Private aircraft makeover specialist Flying Colours is embarking on what may well be the company’s most ambitious project. Known for its Execliner renovations, which turn Bombardier’s CRJ family of regional airliners into well-appointed business jets (also known as Challenger 850s), the Canadian cabin completions specialist has begun work on what it describes as its first “fully loaded” CRJ200 conversion.
Nextant Aerospace has been awarded several new supplemental type certificates for the 400XT, including STCs for the Rockwell Collins Venue in-flight entertainment system and the Aircell Axxess cabin communication system featuring high-speed wireless Internet connectivity and dual-channel satellite phone service. Nextant also received STCs for additional avionics options, many of which help to pave the way for final certification by the EASA.
Cleveland Hopkins International Airport-based Constant Aviation has completed an STC for Aircell’s Gogo Biz in-flight Internet and Wi-Fi system in the Phenom 300. It is the first such approval for the Phenom 300 and includes a satellite phone.
With support from StandardAero’s Springfield, Ill. completion facility, Associated Air Center of Love Field, Texas, has won a supplemental type certificate (STC) for installation of an Aircell ATG 5000 wireless Internet package on a Boeing 757-200.
“In-flight connectivity is critical to manage the lightning-fast pace under which today’s global businesses operate,” said Associated v-p and general manager Troy Jonas.
OnAir is working on a supplementary type certificate for the Dassault Falcon 7X, which will be the first purpose-built business jet to receive the on-board cell phone service specialist’s system. So far, the system had been installed only in “bizliners,” such as Boeing BBJs or Airbus ACJs.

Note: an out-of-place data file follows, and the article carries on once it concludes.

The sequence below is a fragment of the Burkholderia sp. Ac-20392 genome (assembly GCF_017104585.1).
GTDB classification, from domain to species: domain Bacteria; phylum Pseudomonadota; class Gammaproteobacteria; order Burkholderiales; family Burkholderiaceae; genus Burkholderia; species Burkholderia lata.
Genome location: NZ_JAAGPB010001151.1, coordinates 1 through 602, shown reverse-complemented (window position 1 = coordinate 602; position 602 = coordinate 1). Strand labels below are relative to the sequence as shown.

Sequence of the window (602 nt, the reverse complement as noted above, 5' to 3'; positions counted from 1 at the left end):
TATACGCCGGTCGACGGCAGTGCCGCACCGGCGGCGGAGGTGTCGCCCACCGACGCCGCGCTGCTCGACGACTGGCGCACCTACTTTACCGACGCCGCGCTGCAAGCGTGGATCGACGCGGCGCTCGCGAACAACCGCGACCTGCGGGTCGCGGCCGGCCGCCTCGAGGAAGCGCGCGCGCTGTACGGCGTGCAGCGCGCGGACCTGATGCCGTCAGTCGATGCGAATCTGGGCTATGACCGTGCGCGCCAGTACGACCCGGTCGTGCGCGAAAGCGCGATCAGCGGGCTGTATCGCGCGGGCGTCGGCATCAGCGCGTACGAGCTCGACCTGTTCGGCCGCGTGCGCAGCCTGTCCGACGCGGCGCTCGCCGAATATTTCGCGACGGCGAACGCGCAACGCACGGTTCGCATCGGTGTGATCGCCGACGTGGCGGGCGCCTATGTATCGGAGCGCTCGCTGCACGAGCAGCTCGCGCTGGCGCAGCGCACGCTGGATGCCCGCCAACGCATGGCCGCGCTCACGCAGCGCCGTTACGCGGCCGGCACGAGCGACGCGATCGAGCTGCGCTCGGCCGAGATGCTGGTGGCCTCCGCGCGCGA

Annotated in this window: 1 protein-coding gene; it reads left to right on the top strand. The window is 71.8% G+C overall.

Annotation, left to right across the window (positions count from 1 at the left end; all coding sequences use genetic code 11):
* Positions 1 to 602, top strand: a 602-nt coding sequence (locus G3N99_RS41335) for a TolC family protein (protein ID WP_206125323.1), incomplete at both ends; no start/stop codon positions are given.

Air Arabia has selected the Rockwell Collins dPAVES in-flight entertainment (IFE) system for 44 Airbus A320 aircraft, becoming the first airline in the Middle East to order the system.
In a media conference yesterday here at the NBAA convention, Flight Display Systems explained carefully that cabin electronics is sexy, “in spite of the messy nature of the retrofit business.”
Row 44 has received Federal Communications Commission (FCC) approval to provide broadband connectivity on transatlantic flights, using the T11N North Atlantic oceanic coverage satellite. “This license creates complete seamlessness for Row 44’s broadband across the Atlantic,” said chief commercial officer Howard Lefkowitz.
Passengers travelling in Comlux The Aviation Group’s new executive Airbus A319s will be able to remain in touch during flights using their personal cellphones, thanks to OnAir’s in-flight connectivity service. With the service, sending and receiving voice calls and text messages, e-mails and mobile data transfer are possible.
The market for in-flight connectivity is about to step up a gear as passenger power pushes demand to be able to use personal smart phones, laptops and tablet devices, according to leading provider OnAir.